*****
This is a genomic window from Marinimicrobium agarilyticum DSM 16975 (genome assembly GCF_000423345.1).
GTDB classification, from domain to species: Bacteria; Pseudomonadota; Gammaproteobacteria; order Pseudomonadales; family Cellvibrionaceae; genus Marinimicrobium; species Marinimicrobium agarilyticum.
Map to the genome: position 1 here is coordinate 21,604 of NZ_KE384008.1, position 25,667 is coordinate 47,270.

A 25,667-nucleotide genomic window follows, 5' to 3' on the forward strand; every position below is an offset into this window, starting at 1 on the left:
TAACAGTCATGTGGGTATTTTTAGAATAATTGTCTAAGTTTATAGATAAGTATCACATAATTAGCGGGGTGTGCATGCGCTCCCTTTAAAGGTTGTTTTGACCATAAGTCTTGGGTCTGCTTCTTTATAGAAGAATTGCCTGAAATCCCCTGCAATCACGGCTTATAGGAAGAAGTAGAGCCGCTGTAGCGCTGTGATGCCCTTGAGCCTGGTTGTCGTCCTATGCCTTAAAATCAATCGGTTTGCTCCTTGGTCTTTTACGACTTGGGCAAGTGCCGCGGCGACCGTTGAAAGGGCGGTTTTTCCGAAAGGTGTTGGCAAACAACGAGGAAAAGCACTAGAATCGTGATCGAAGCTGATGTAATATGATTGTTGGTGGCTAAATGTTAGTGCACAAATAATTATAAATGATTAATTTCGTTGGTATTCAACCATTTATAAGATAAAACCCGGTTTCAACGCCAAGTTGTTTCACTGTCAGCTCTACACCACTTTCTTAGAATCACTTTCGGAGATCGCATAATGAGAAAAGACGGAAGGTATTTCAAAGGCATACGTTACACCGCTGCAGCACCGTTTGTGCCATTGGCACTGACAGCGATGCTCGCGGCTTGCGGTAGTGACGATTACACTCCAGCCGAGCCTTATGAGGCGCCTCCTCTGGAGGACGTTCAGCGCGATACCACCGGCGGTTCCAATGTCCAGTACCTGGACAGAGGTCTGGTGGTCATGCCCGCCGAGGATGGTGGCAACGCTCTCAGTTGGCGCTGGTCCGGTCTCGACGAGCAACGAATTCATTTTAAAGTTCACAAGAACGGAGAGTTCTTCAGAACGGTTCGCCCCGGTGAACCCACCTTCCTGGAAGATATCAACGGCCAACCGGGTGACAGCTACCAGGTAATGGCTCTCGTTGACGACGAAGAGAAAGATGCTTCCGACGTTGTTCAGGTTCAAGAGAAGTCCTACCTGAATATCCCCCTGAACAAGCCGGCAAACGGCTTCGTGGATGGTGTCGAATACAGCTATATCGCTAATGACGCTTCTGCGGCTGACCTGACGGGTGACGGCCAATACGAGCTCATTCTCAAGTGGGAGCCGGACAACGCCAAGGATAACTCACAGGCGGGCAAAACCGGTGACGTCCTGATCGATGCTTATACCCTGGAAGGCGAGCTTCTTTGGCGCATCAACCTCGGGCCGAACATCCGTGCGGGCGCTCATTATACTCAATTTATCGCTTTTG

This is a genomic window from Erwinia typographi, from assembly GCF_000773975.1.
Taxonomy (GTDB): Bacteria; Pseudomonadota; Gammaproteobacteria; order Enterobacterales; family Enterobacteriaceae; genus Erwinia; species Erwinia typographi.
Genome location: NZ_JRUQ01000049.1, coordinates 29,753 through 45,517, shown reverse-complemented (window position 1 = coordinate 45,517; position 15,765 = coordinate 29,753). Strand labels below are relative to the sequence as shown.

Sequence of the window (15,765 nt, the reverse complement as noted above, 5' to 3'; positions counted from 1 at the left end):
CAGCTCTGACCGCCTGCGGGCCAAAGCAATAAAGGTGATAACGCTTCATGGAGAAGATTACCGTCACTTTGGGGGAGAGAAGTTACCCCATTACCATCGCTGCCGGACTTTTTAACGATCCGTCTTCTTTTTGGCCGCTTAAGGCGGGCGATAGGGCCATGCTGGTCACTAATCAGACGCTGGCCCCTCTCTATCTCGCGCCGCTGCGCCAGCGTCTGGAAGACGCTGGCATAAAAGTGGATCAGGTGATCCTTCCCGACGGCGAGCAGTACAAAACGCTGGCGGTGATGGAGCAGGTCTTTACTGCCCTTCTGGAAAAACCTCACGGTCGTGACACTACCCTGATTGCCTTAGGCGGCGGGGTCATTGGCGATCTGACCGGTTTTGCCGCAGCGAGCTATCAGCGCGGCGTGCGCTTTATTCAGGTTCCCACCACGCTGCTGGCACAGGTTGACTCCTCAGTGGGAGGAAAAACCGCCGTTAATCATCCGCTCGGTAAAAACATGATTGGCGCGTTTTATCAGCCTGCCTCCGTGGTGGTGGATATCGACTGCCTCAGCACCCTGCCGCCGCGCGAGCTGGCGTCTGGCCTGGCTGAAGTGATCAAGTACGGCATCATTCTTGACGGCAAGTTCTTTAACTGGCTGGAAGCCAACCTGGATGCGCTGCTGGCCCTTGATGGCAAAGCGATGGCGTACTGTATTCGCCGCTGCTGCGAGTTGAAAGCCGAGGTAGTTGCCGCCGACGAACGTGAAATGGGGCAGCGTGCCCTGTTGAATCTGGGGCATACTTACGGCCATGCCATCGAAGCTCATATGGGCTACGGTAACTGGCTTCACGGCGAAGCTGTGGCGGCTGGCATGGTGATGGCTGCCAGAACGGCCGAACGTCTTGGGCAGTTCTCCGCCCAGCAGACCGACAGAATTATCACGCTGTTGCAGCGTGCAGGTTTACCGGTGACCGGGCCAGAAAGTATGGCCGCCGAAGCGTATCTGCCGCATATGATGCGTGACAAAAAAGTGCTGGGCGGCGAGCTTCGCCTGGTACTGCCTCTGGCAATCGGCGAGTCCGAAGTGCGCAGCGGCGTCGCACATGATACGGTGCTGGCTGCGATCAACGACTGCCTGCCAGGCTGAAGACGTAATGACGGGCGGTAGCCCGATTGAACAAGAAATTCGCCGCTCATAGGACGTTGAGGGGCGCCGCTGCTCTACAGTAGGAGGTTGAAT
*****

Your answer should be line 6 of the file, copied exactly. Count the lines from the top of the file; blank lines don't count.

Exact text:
This is a genomic window from Erwinia typographi, from assembly GCF_000773975.1.